This week in 60 seconds…
- Microsoft have created a coding tool for children with visual impairments – emphasising the demand for inclusive and accessible tech education…
- In fact, it pays to be more inclusive – with an Indigenous woman nominated for Best Actress, this week’s academy awards is sure to demonstrate the growing impact women and people of colour have on the American box office
- Meanwhile, Instagram are putting a heavy focus on fundraising – introducing a brand new IG stories feature that allows click-through to a donate page
- Instagram’s not the only brand trying new things; Adidas are introducing their first hiking boot, the ‘Free Hiker,’ with hopes of shaking up the stale and ‘under-appreciated’ outdoors sector
- Lynx are also challenging the norm with their latest campaign, encouraging hairy-chested men to embrace the comfort of being cleanly shaven… And we can hear every stroke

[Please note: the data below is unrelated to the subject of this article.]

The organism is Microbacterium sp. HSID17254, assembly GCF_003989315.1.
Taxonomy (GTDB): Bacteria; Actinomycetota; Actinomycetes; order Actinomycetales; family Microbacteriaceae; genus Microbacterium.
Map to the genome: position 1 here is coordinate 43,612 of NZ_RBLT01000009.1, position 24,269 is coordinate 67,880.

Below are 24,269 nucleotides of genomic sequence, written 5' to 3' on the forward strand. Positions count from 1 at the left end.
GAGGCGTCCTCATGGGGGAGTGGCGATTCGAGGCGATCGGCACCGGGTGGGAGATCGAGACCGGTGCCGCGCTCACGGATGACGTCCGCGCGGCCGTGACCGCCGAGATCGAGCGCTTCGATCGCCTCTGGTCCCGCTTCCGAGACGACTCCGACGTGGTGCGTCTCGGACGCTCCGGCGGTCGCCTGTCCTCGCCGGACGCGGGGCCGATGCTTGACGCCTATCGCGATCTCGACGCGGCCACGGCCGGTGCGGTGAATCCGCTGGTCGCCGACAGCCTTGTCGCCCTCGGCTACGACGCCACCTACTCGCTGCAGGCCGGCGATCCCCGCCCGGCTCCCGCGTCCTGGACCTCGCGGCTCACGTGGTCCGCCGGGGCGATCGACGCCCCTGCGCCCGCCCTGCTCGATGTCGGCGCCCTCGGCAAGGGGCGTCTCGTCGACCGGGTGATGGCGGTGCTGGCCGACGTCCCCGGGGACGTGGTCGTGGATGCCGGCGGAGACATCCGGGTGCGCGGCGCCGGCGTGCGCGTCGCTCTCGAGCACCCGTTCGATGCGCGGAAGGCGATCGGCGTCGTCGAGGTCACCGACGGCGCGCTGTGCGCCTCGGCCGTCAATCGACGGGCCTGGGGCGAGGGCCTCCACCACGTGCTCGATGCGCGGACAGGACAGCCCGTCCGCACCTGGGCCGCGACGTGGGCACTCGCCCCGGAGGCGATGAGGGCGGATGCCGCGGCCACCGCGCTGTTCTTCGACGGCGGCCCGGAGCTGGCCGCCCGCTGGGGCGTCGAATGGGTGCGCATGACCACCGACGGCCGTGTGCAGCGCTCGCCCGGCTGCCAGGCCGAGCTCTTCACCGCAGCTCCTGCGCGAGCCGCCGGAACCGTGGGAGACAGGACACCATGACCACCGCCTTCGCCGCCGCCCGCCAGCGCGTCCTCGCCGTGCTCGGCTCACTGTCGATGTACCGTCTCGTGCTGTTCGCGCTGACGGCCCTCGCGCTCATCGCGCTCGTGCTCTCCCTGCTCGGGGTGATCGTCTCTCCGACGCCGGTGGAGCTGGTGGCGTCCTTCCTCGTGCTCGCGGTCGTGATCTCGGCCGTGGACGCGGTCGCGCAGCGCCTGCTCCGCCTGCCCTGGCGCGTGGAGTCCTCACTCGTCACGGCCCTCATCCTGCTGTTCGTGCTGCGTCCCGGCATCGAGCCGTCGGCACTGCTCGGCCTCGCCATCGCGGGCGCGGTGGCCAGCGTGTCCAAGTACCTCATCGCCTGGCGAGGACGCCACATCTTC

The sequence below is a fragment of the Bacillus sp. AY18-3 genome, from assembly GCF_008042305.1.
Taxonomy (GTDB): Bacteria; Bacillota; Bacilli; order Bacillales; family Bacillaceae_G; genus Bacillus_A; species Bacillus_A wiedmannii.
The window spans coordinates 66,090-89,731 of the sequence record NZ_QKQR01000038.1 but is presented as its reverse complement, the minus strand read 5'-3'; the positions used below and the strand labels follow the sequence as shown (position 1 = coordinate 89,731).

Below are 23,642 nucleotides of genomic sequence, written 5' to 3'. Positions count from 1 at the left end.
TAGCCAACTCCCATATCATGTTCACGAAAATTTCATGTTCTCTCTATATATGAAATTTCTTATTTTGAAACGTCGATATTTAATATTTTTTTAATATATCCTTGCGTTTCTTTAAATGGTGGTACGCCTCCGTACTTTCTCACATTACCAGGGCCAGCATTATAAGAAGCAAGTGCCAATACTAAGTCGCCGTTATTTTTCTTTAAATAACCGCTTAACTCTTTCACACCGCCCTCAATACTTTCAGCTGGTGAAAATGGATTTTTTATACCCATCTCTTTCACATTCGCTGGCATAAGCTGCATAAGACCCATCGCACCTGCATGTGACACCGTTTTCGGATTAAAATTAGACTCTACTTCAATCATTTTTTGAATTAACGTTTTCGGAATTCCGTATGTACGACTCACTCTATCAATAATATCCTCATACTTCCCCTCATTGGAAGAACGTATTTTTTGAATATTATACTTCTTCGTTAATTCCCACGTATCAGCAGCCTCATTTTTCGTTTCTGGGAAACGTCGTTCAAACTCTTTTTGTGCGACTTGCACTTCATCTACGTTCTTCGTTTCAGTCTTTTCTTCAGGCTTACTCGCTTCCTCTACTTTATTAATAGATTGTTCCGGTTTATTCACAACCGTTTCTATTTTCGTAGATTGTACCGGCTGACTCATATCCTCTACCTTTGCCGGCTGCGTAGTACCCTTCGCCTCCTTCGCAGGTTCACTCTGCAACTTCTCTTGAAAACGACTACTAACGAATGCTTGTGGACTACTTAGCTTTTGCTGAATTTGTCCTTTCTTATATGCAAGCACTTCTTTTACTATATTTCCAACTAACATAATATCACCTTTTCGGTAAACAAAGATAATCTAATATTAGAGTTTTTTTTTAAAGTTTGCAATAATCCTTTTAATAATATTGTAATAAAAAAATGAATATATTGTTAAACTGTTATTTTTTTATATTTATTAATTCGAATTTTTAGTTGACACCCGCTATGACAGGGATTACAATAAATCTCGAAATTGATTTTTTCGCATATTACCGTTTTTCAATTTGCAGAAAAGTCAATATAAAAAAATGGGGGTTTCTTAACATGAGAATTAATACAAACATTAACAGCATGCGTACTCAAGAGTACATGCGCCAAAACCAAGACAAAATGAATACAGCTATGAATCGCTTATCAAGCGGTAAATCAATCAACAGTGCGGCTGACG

- From challenges to collaborations, Microsoft are rebuilding Edge to run on Google’s Chromium redesign engine – but now we’re worried we’ll lose the open web to a single, dictating monopoly…
- Although, perhaps we don’t care about what we see – according to our favourite virtual celebrity influencers, we’re totally fine with things being artificial
A final thought…
There is no doubt that diversity and inclusiveness is a good thing. In fact, our dreams of a utopian culture are built upon acceptance of all genders, physical appearance, religious beliefs, ages and sexual orientation.
However diversifying brands and the products they produce can have a very adverse effect.
Whilst we rally for bigger brands to better represent smaller marginalised groups or under-appreciated marketplaces – we’re encouraging growth, and with growth comes power and a monopolisation of the industry. Smaller authentic brands, who really believed in (and owned their positions) are disregarded as we make way for those we hated all along.
Brands like Amazon are diversifying their product range to appeal to more customers with different interests. As a result, their sales growth has increased since 2008. The question remains – where are the other businesses now?